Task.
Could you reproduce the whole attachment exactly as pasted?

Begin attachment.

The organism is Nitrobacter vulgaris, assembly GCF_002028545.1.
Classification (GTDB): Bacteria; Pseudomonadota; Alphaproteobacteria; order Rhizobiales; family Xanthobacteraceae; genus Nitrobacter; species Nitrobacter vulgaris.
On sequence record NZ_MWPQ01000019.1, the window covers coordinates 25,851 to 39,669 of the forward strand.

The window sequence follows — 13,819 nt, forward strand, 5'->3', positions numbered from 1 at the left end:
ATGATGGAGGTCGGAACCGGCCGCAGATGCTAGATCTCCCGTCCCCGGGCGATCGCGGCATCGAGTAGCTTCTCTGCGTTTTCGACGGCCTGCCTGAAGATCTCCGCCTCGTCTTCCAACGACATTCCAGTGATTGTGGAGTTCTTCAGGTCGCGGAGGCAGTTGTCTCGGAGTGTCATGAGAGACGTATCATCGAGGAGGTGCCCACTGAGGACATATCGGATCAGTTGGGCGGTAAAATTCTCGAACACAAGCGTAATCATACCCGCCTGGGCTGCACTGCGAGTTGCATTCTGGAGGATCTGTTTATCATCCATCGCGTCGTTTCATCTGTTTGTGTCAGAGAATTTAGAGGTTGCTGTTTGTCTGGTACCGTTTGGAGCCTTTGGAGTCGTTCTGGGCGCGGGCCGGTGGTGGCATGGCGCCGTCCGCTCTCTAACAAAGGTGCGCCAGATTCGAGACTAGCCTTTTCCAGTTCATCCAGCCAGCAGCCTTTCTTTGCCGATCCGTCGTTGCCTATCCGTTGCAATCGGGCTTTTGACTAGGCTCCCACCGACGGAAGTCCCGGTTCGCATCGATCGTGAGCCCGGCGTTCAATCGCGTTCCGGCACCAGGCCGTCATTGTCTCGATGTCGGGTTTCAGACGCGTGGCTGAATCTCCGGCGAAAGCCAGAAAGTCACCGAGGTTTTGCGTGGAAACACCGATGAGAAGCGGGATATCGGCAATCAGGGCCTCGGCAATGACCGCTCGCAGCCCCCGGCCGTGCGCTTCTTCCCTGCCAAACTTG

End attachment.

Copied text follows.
The organism is Nitrobacter vulgaris, assembly GCF_002028545.1.
Classification (GTDB): Bacteria; Pseudomonadota; Alphaproteobacteria; order Rhizobiales; family Xanthobacteraceae; genus Nitrobacter; species Nitrobacter vulgaris.
On sequence record NZ_MWPQ01000019.1, the window covers coordinates 25,851 to 39,669 of the forward strand.

The window sequence follows — 13,819 nt, forward strand, 5'->3', positions numbered from 1 at the left end:
ATGATGGAGGTCGGAACCGGCCGCAGATGCTAGATCTCCCGTCCCCGGGCGATCGCGGCATCGAGTAGCTTCTCTGCGTTTTCGACGGCCTGCCTGAAGATCTCCGCCTCGTCTTCCAACGACATTCCAGTGATTGTGGAGTTCTTCAGGTCGCGGAGGCAGTTGTCTCGGAGTGTCATGAGAGACGTATCATCGAGGAGGTGCCCACTGAGGACATATCGGATCAGTTGGGCGGTAAAATTCTCGAACACAAGCGTAATCATACCCGCCTGGGCTGCACTGCGAGTTGCATTCTGGAGGATCTGTTTATCATCCATCGCGTCGTTTCATCTGTTTGTGTCAGAGAATTTAGAGGTTGCTGTTTGTCTGGTACCGTTTGGAGCCTTTGGAGTCGTTCTGGGCGCGGGCCGGTGGTGGCATGGCGCCGTCCGCTCTCTAACAAAGGTGCGCCAGATTCGAGACTAGCCTTTTCCAGTTCATCCAGCCAGCAGCCTTTCTTTGCCGATCCGTCGTTGCCTATCCGTTGCAATCGGGCTTTTGACTAGGCTCCCACCGACGGAAGTCCCGGTTCGCATCGATCGTGAGCCCGGCGTTCAATCGCGTTCCGGCACCAGGCCGTCATTGTCTCGATGTCGGGTTTCAGACGCGTGGCTGAATCTCCGGCGAAAGCCAGAAAGTCACCGAGGTTTTGCGTGGAAACACCGATGAGAAGCGGGATATCGGCAATCAGGGCCTCGGCAATGACCGCTCGCAGCCCCCGGCCGTGCGCTTCTTCCCTGCCAAACTTG